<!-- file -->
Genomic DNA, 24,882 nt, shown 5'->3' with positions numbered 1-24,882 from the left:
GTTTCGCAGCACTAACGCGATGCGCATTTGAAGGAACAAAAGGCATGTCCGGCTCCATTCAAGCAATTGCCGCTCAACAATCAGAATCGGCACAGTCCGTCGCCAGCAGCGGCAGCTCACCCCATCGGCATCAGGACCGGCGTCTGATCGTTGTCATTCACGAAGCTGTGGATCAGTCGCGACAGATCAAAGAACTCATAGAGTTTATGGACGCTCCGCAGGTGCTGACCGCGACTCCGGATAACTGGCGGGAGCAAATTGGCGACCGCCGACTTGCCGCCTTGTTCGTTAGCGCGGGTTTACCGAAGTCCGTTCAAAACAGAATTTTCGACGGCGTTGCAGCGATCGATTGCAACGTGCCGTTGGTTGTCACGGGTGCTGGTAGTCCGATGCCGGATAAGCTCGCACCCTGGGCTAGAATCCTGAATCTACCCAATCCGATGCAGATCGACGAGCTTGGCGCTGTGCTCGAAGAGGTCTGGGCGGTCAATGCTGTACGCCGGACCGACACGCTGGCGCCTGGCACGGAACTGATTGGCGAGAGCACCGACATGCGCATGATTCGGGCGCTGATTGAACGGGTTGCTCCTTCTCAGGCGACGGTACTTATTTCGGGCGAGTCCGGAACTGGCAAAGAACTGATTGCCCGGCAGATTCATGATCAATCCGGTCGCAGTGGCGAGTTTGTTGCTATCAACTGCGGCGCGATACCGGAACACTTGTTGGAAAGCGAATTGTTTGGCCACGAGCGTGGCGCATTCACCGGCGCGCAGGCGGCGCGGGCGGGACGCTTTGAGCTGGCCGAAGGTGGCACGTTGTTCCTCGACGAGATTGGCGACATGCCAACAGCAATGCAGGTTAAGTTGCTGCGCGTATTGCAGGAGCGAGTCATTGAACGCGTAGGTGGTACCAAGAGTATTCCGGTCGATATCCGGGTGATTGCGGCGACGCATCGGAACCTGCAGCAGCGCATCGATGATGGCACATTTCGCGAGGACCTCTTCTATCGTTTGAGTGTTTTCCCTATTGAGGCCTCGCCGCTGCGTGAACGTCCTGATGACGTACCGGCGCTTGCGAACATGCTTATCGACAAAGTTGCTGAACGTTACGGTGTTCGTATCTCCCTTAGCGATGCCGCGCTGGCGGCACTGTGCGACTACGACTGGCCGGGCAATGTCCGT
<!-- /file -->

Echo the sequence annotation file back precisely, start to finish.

Genomic DNA, 24,882 nt, shown 5'->3' with positions numbered 1-24,882 from the left:
GTTTCGCAGCACTAACGCGATGCGCATTTGAAGGAACAAAAGGCATGTCCGGCTCCATTCAAGCAATTGCCGCTCAACAATCAGAATCGGCACAGTCCGTCGCCAGCAGCGGCAGCTCACCCCATCGGCATCAGGACCGGCGTCTGATCGTTGTCATTCACGAAGCTGTGGATCAGTCGCGACAGATCAAAGAACTCATAGAGTTTATGGACGCTCCGCAGGTGCTGACCGCGACTCCGGATAACTGGCGGGAGCAAATTGGCGACCGCCGACTTGCCGCCTTGTTCGTTAGCGCGGGTTTACCGAAGTCCGTTCAAAACAGAATTTTCGACGGCGTTGCAGCGATCGATTGCAACGTGCCGTTGGTTGTCACGGGTGCTGGTAGTCCGATGCCGGATAAGCTCGCACCCTGGGCTAGAATCCTGAATCTACCCAATCCGATGCAGATCGACGAGCTTGGCGCTGTGCTCGAAGAGGTCTGGGCGGTCAATGCTGTACGCCGGACCGACACGCTGGCGCCTGGCACGGAACTGATTGGCGAGAGCACCGACATGCGCATGATTCGGGCGCTGATTGAACGGGTTGCTCCTTCTCAGGCGACGGTACTTATTTCGGGCGAGTCCGGAACTGGCAAAGAACTGATTGCCCGGCAGATTCATGATCAATCCGGTCGCAGTGGCGAGTTTGTTGCTATCAACTGCGGCGCGATACCGGAACACTTGTTGGAAAGCGAATTGTTTGGCCACGAGCGTGGCGCATTCACCGGCGCGCAGGCGGCGCGGGCGGGACGCTTTGAGCTGGCCGAAGGTGGCACGTTGTTCCTCGACGAGATTGGCGACATGCCAACAGCAATGCAGGTTAAGTTGCTGCGCGTATTGCAGGAGCGAGTCATTGAACGCGTAGGTGGTACCAAGAGTATTCCGGTCGATATCCGGGTGATTGCGGCGACGCATCGGAACCTGCAGCAGCGCATCGATGATGGCACATTTCGCGAGGACCTCTTCTATCGTTTGAGTGTTTTCCCTATTGAGGCCTCGCCGCTGCGTGAACGTCCTGATGACGTACCGGCGCTTGCGAACATGCTTATCGACAAAGTTGCTGAACGTTACGGTGTTCGTATCTCCCTTAGCGATGCCGCGCTGGCGGCACTGTGCGACTACGACTGGCCGGGCAATGTCCGT